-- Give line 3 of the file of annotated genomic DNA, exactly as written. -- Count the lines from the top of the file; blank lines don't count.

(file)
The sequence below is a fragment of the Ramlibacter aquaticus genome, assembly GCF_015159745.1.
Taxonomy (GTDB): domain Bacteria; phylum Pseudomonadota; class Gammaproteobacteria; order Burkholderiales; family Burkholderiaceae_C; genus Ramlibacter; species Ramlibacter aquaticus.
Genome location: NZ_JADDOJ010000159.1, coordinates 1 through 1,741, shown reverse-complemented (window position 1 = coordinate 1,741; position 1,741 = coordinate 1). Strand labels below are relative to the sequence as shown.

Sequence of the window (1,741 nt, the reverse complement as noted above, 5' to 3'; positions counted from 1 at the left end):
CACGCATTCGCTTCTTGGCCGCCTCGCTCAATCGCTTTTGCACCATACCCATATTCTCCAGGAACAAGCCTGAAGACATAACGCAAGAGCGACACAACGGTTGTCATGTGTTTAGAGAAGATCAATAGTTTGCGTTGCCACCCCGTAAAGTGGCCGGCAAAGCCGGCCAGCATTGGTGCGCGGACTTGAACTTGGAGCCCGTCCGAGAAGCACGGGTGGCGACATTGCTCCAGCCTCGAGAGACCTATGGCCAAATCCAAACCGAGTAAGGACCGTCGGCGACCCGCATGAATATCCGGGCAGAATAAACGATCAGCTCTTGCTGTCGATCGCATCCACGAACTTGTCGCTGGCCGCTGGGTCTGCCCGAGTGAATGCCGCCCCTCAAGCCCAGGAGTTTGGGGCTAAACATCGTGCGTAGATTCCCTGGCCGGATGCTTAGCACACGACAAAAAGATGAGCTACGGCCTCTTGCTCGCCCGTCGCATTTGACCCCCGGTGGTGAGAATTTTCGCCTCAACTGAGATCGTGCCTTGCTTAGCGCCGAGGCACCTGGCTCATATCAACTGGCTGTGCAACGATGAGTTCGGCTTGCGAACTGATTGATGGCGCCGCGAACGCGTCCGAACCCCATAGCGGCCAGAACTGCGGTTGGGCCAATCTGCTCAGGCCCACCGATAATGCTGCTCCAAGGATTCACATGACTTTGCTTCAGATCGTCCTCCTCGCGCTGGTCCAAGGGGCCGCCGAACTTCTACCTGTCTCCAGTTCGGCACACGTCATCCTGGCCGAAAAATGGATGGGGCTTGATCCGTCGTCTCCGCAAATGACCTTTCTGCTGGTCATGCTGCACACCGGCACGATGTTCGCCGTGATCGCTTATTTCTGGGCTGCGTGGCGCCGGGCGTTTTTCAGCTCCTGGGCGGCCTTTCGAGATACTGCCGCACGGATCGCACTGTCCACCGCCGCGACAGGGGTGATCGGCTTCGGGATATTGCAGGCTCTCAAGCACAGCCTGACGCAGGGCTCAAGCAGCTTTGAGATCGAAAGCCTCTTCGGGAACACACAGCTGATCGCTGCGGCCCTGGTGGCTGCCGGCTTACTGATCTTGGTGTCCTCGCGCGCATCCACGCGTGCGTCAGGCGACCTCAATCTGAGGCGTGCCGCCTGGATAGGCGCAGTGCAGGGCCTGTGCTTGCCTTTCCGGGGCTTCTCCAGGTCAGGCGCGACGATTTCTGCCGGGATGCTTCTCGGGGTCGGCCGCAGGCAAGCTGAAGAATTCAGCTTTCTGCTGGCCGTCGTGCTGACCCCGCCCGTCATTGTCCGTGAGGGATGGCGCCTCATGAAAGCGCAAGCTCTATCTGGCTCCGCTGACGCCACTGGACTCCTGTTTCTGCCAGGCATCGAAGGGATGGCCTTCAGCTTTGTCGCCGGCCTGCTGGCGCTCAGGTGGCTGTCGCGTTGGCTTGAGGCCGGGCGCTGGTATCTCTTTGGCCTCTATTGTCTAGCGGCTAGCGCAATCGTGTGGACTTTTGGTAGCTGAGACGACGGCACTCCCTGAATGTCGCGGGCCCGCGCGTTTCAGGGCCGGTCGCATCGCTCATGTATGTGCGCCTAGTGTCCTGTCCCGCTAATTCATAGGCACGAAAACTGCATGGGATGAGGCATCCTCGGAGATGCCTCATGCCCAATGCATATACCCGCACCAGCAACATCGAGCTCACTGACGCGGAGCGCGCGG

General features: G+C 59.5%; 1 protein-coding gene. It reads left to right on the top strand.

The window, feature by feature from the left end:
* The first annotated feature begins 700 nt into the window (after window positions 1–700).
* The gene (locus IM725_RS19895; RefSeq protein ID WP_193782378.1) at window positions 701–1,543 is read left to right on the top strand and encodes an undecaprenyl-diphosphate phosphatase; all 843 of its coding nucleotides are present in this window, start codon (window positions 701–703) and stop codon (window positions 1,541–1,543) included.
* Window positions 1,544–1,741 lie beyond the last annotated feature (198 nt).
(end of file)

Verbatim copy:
Genome location: NZ_JADDOJ010000159.1, coordinates 1 through 1,741, shown reverse-complemented (window position 1 = coordinate 1,741; position 1,741 = coordinate 1). Strand labels below are relative to the sequence as shown.